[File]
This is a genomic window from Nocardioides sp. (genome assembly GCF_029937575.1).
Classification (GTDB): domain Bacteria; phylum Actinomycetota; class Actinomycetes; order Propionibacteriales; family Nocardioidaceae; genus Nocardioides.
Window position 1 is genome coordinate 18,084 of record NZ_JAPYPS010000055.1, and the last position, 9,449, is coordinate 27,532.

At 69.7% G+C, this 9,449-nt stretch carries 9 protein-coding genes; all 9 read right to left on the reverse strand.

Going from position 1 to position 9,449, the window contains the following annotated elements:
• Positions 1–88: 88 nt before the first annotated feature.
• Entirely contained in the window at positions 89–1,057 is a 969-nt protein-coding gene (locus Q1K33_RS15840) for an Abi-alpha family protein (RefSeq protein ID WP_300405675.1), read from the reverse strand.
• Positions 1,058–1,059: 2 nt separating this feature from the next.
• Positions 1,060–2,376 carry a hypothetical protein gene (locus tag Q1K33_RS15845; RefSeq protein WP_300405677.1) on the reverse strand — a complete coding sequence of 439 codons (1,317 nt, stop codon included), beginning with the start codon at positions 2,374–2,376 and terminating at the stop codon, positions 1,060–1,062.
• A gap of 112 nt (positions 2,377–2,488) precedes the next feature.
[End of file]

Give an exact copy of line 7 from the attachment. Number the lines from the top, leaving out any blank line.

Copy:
• Entirely contained in the window at positions 89–1,057 is a 969-nt protein-coding gene (locus Q1K33_RS15840) for an Abi-alpha family protein (RefSeq protein ID WP_300405675.1), read from the reverse strand.